“Students spend up to 10 hours a day on their mobile phones,” the Mail Online reports. The results of a US study suggest that some young people have developed an addiction to their phone.

Mobile or “cell” phone addiction is the habitual drive or compulsion to continue to use a mobile phone, despite its negative impact on one’s wellbeing.

The authors of a new study suggest that this can occur when a mobile phone user reaches a “tipping point”, where he/she can no longer control their phone use. Potential negative consequences include dangerous activities, such as texting while driving.

This latest study surveyed mobile phone use and addiction in a sample of 164 US students.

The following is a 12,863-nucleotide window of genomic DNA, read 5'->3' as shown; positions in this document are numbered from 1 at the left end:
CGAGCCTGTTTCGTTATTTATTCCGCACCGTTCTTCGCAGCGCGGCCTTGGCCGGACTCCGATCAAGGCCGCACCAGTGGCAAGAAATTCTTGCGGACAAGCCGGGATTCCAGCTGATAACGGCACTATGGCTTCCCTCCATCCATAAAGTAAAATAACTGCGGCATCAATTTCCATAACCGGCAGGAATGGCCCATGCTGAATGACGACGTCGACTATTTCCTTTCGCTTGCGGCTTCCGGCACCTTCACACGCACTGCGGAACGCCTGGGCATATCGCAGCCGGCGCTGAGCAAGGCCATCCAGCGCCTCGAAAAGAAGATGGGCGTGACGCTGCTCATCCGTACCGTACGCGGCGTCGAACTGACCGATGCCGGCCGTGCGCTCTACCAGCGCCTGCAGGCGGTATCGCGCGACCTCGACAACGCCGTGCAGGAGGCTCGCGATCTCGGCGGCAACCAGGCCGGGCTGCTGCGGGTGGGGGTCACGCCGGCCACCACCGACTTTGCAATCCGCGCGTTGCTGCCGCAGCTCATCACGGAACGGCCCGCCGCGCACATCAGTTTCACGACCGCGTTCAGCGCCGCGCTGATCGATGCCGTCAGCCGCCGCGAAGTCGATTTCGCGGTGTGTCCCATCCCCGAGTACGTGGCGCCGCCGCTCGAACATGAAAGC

The students reported spending nearly nine hours a day on their mobile phones. There was a significant difference in the amount of time male and female students spent on their phones, with women spending around 150 minutes more a day using the device.

Common activities included texting, sending emails, surfing the internet, checking Facebook and using other social media apps, such as Instagram and Pinterest.

It was also found that women spent a lot more time texting than men, and were more likely to report feeling agitated when their phone was out of sight or their battery was nearly dead. Men spent more time than women playing games.

Using Instagram and Pinterest, and using the phone to listen to music, as well as the number of calls made and the number of texts sent, were positively associated with (increased risk of) phone addiction.

However, the study did not prove that any of these activities can cause mobile phone addiction.

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